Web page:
But dividends are so sweet until they are cut or “suspended”.
By Wolf Richter for WOLF STREET.
We’ve talked a lot about commercial real estate office debt defaulting and hitting lenders, mostly mortgage-backed securities (CMBS) holders, particularly bond mutual funds, pension funds, and the like. So far the banks have been spared. big hits We talked about the first sale of office towers that will finally take place in the new era of working from home and reducing the office footprint, with huge discounts, some of them at foreclosure sale prices. You can see all this here.
Today, we look at the office real estate investment trusts (REITs) that own some of these towers, and whose shares have been crushed.
Hudson Pacific Properties cut its dividend in half today to 12.5 cents a share to keep about $18 million in cash this quarter.
“We’re a visionary real estate company focused on the epicenters of media and technology innovation,” it ominously describes itself on its website. It specializes in office and studio space in the hardest-hit US markets of Los Angeles, San Francisco, Silicon Valley and Seattle, with office market vacancy rates of 23% and 33%, per Savills.
had previously announced a cut of this magnitude in its earnings report on May 8, when it revealed a decline in revenue and another net loss in a series of quarterly net losses that began in 2020. Just four days ago, it promoted an investor presentation. where it explained how, despite all the problems out there, almost everything was either rough in its corner of commercial real estate or about to turn again.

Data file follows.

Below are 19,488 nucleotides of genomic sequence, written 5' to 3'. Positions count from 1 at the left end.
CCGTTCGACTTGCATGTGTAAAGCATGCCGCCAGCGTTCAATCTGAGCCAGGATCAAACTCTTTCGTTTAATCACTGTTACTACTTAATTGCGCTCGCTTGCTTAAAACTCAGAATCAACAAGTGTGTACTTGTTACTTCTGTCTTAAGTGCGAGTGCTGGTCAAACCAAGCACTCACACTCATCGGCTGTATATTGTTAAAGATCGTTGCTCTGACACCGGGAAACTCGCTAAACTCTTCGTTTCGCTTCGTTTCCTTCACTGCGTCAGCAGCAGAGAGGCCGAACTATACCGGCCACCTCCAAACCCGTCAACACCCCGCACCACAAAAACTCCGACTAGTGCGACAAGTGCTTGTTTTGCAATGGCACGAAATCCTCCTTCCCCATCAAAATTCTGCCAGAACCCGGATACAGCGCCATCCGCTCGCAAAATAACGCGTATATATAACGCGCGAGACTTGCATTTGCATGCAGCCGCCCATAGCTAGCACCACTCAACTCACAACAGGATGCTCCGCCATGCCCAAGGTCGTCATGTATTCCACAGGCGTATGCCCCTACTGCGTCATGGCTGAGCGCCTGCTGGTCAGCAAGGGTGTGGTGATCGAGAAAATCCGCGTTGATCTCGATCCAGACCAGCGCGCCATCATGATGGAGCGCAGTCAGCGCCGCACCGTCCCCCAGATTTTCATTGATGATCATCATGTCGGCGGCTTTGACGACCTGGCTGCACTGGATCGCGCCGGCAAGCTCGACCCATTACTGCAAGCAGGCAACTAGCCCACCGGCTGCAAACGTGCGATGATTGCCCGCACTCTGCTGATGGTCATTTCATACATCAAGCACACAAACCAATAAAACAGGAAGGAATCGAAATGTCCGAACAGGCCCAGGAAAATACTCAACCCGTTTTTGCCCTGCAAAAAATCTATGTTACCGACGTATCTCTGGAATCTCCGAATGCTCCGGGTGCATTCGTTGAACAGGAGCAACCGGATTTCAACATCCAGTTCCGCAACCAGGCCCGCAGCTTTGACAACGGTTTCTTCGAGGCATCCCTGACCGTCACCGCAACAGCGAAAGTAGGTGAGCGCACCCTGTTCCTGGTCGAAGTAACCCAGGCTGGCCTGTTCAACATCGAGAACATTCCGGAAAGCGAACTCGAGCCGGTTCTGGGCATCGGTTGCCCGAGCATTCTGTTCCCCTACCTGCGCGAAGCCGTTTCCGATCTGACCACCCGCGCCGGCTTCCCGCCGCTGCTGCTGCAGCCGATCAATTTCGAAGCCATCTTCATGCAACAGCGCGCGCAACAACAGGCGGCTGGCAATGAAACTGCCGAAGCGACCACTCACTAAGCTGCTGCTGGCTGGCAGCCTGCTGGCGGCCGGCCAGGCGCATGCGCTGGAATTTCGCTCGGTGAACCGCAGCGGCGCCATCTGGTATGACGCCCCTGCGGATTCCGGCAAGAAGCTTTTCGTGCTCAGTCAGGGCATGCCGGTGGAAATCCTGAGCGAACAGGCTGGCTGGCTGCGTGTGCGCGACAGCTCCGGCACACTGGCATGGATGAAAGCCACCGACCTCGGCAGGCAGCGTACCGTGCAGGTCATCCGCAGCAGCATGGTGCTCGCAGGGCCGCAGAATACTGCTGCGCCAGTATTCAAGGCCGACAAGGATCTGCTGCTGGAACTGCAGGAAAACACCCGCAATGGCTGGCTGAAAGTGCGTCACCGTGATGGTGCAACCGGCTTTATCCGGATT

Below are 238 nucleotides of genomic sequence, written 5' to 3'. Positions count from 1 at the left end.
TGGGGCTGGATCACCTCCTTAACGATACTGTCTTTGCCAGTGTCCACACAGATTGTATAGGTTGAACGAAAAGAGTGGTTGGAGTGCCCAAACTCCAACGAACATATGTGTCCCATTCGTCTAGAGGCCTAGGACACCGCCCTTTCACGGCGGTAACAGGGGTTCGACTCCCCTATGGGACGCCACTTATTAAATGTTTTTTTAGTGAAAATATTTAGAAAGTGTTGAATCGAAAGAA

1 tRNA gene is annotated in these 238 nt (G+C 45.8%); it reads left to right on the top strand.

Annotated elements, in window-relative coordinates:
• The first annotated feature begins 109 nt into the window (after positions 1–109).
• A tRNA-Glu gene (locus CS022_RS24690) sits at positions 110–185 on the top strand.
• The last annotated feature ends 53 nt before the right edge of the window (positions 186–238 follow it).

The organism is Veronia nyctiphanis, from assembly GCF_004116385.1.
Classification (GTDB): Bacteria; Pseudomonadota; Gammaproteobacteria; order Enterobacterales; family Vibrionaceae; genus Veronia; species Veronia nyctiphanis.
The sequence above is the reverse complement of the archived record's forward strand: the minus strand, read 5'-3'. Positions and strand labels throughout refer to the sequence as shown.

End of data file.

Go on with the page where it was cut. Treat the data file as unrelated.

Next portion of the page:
The stock has collapsed 86% since its February 2020 peak and sits comfortably in my pantheon of Imploded Stocks. A new dividend will be paid to shareholders of record on June 20. At the current share price of $5.20, that pencils in a dividend yield of just under 10%.
Investors who bought the stock over the years to reap fat dividends have been crushed by the share price decline. At $5.20 today, the stock is less than a third of its 2010 IPO price of $17 (data via YCharts);
He is in good company.
Boston Properties shares [BXP]The largest office REIT by market cap has fallen 63% to $54.11 from its February 2020 peak. He owns the Salesforce Tower in San Francisco, where two old office towers just sold for 70% off their original list price, the first two sales in the new era of work-from-home;
Kilroy Realty Corp. shares [KRC]The second-largest office REIT by market cap is down 66% from its February 2020 high to $29.94 currently.
Shares of Cousins Properties [CUZ]The third-largest office REIT by market cap is down 50% from its recent high in February 2020 and 82% from its all-time high in August 2000, while the Dotcom Bust was riding through a sulphurous rally to $21 ,50.
Share of Vornado Realty Trust [VNO]The fourth-largest office REIT by market cap is down 77% from its January 2020 high, 83% from its January 2015 high and 2007 low. Also a member of my pantheon of Imploded Stocks.
Vornado has completely suspended its dividend for 2023. He says he plans to resume paying dividends next year, but perhaps in stock or cash or a combination of the two, it said.
It wants to raise cash by selling some of its office properties. So it’s the second largest office holder in New York. Manhattan has recently seen three sales of office towers that serve as benchmarks for a new era; respectively 50% discount in 2016. With 38% discount on 2020 refinance appraisal, but excluding renovation costs since then; and with a 41% discount in 2020. Rather than try to sell its 26-story tower in Manhattan from the 1950s, PE firm Blackstone walked away from it and the $308 million loan so CMBS holders would worry about selling it. So in this environment, raising cash by selling office towers won’t be fun.
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